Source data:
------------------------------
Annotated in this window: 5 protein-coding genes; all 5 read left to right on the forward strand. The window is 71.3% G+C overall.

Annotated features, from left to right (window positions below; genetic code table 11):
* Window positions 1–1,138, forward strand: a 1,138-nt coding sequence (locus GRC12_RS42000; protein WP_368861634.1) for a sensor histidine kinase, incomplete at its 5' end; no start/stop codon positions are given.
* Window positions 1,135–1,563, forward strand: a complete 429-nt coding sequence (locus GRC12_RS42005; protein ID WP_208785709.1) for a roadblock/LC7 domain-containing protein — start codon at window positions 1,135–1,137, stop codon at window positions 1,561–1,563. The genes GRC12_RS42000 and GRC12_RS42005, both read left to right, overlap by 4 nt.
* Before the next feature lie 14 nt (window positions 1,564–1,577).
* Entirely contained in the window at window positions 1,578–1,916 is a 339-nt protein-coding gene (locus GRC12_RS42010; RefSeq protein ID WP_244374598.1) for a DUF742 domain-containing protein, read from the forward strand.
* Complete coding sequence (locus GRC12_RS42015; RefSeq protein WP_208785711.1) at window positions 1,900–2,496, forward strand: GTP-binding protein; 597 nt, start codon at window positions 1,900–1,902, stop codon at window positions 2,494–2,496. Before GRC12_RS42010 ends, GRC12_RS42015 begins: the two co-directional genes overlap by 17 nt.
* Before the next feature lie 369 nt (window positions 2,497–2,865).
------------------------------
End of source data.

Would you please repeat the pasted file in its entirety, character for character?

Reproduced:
Annotated in this window: 5 protein-coding genes; all 5 read left to right on the forward strand. The window is 71.3% G+C overall.

Annotated features, from left to right (window positions below; genetic code table 11):
* Window positions 1–1,138, forward strand: a 1,138-nt coding sequence (locus GRC12_RS42000; protein WP_368861634.1) for a sensor histidine kinase, incomplete at its 5' end; no start/stop codon positions are given.
* Window positions 1,135–1,563, forward strand: a complete 429-nt coding sequence (locus GRC12_RS42005; protein ID WP_208785709.1) for a roadblock/LC7 domain-containing protein — start codon at window positions 1,135–1,137, stop codon at window positions 1,561–1,563. The genes GRC12_RS42000 and GRC12_RS42005, both read left to right, overlap by 4 nt.
* Before the next feature lie 14 nt (window positions 1,564–1,577).
* Entirely contained in the window at window positions 1,578–1,916 is a 339-nt protein-coding gene (locus GRC12_RS42010; RefSeq protein ID WP_244374598.1) for a DUF742 domain-containing protein, read from the forward strand.
* Complete coding sequence (locus GRC12_RS42015; RefSeq protein WP_208785711.1) at window positions 1,900–2,496, forward strand: GTP-binding protein; 597 nt, start codon at window positions 1,900–1,902, stop codon at window positions 2,494–2,496. Before GRC12_RS42010 ends, GRC12_RS42015 begins: the two co-directional genes overlap by 17 nt.
* Before the next feature lie 369 nt (window positions 2,497–2,865).